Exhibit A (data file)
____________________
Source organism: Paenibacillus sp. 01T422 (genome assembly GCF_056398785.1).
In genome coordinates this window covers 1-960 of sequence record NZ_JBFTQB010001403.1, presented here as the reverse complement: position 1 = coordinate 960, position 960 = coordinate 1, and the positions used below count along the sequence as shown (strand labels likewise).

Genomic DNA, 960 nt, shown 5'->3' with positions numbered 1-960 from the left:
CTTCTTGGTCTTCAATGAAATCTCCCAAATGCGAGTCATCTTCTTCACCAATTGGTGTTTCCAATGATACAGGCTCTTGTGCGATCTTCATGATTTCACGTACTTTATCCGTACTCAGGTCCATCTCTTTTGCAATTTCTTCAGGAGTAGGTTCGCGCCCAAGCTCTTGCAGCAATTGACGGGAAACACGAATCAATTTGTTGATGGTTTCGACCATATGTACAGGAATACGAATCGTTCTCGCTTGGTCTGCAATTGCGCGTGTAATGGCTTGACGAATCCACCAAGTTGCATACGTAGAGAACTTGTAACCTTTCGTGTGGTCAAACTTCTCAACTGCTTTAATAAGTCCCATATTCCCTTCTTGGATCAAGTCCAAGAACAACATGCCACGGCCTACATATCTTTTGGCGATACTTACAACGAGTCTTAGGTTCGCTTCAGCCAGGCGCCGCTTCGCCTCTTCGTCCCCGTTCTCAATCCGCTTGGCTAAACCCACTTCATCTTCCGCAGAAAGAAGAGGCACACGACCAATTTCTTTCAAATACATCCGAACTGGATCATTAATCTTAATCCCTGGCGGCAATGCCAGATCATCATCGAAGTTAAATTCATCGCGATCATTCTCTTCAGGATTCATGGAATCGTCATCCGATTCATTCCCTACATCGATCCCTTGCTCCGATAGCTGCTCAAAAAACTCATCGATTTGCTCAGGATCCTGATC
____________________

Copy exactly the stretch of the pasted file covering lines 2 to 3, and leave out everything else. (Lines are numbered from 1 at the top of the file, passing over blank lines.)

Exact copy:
In genome coordinates this window covers 1-960 of sequence record NZ_JBFTQB010001403.1, presented here as the reverse complement: position 1 = coordinate 960, position 960 = coordinate 1, and the positions used below count along the sequence as shown (strand labels likewise).

Genomic DNA, 960 nt, shown 5'->3' with positions numbered 1-960 from the left: